Soulfly

Conquer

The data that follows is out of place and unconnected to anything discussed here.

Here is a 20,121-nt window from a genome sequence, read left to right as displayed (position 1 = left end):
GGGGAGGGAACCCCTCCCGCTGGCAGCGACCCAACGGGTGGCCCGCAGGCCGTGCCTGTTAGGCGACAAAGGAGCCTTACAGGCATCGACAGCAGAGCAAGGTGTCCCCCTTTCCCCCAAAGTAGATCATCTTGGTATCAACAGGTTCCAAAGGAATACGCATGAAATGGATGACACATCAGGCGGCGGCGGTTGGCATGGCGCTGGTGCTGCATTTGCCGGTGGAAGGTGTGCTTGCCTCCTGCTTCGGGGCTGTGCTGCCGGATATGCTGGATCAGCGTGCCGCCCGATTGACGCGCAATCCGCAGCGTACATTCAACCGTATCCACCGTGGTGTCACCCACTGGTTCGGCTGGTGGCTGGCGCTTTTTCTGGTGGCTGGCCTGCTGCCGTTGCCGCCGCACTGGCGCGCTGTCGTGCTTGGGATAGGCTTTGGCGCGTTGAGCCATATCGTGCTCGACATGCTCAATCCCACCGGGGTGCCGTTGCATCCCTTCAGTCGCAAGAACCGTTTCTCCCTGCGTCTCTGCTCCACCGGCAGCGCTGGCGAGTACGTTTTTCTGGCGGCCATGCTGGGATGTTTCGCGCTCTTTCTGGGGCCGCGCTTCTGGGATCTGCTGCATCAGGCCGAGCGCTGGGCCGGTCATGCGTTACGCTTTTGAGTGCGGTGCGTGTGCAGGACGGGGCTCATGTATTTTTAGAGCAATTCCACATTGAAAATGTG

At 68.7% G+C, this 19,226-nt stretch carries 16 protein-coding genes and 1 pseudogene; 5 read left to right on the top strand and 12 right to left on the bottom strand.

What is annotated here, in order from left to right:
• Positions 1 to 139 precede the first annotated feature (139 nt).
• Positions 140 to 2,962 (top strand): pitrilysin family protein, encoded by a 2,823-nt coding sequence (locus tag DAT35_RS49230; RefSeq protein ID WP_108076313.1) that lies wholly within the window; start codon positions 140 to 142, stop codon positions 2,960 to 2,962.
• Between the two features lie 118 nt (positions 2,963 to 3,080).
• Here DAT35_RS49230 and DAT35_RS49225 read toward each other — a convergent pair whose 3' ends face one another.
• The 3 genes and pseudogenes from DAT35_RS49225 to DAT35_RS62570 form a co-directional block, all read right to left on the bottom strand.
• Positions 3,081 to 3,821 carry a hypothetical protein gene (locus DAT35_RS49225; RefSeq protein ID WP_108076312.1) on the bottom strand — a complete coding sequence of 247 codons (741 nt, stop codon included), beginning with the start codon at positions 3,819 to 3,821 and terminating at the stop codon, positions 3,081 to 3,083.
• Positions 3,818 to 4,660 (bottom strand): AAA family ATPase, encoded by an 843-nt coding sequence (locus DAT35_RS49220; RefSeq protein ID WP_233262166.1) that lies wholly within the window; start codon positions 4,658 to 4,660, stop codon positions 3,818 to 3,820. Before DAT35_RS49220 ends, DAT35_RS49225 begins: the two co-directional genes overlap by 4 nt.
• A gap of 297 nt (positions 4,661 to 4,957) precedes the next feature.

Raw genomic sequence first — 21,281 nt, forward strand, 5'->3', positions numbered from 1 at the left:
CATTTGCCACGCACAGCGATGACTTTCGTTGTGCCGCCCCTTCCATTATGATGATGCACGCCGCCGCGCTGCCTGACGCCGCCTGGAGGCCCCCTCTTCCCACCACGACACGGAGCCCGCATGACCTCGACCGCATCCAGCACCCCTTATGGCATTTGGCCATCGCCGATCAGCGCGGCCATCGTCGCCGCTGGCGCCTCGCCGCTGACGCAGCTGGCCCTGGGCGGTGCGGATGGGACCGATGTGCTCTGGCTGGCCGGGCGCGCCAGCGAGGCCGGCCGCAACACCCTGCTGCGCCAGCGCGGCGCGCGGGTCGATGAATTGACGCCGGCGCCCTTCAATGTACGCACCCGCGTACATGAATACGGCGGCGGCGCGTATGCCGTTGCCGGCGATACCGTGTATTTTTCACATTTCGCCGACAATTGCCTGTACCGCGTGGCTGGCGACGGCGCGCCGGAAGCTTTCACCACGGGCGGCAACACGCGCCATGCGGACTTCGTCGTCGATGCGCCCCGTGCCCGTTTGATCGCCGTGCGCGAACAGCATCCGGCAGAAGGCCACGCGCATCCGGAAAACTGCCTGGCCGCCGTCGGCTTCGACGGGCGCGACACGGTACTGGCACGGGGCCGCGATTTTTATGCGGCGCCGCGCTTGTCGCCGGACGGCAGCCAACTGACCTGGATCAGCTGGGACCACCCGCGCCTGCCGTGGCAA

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After mercilessly teasing Sepultura fans by reuniting with long estranged baby brother Igor for the Cavalera Conspiracy project in early 2008 (quite possibly a one-off deal), Brazilian heavy metal icon Max Cavalera waited just a few months before refocusing on what had been his primary concern over the previous decade: Soulfly. Be that as it may, and with the exception of those jilted Sepultura supporters, there was good cause for the metal community in general to look forward to Soulfly's sixth album, Conquer. After all, its 2005 predecessor, Dark Ages, had represented something of a creative and qualitative rebirth, going a long way to rescuing Max's ostensible solo project from years of post-nu metal iniquity. Luckily, that same spirit of stylistic diversity abounds once again throughout Conquer -- as does Soulfly's career-spanning juxtaposition of scholarly cross-cultural exchange and primitive Neanderthal violence. Opening number "Blood Fire War Hate" may be the best example, contrasting sweeping symphonic flourishes against pulverizing metallic brutality, Cavalera's legendary lyrical simplicity (as effective as it can be hilarious at times), and guest vocals from David Vincent for good measure. And even though the next song, "Unleash," comes dangerously close to unearthing lousy old habits -- an imaginatively mellow solo from guitarist Marc Rizzo only barely staves off gimmicky groove metal breakdowns and a wholly unnecessary co-vocal by Throwdown's Dave Peters -- the album rarely falters again after that. On the one hand, it offers up numerous awe-inspiring returns to Cavalera's ancient death/thrash roots in tracks like "Paranoia," "Enemy Ghost," the devastatingly riffed "Fall of the Sycophants," and "Warmageddon," featuring a throwback Rizzo solo filled with flashy swoops and dive-bombs. On the other, it makes room for Cavalera's trademarked tribal percussion bits and "world metal" hobbies, including a nifty reggae breakdown midway through "Doom" and several evocative passages derived from his recent Egyptian travels, often as codas for "Touching the Void" and "For Those About to Rot" (also featuring French dub artist Fedayi Pacha). Naturally, there's a sixth, predictably lame and new agey installment of the band's ongoing eponymous suite closing these proceedings, but its arrival late in the game hardly affects the album's otherwise formidable forward thrust, nor can it stop Conquer from writing one of the stronger chapters yet in the Soulfly saga. And wherever Max Cavalera heads off to next -- even if it comes to that dreamed-of Sepultura reunion some day -- Conquer seems to assert that Soulfly will forever remain his primary home.

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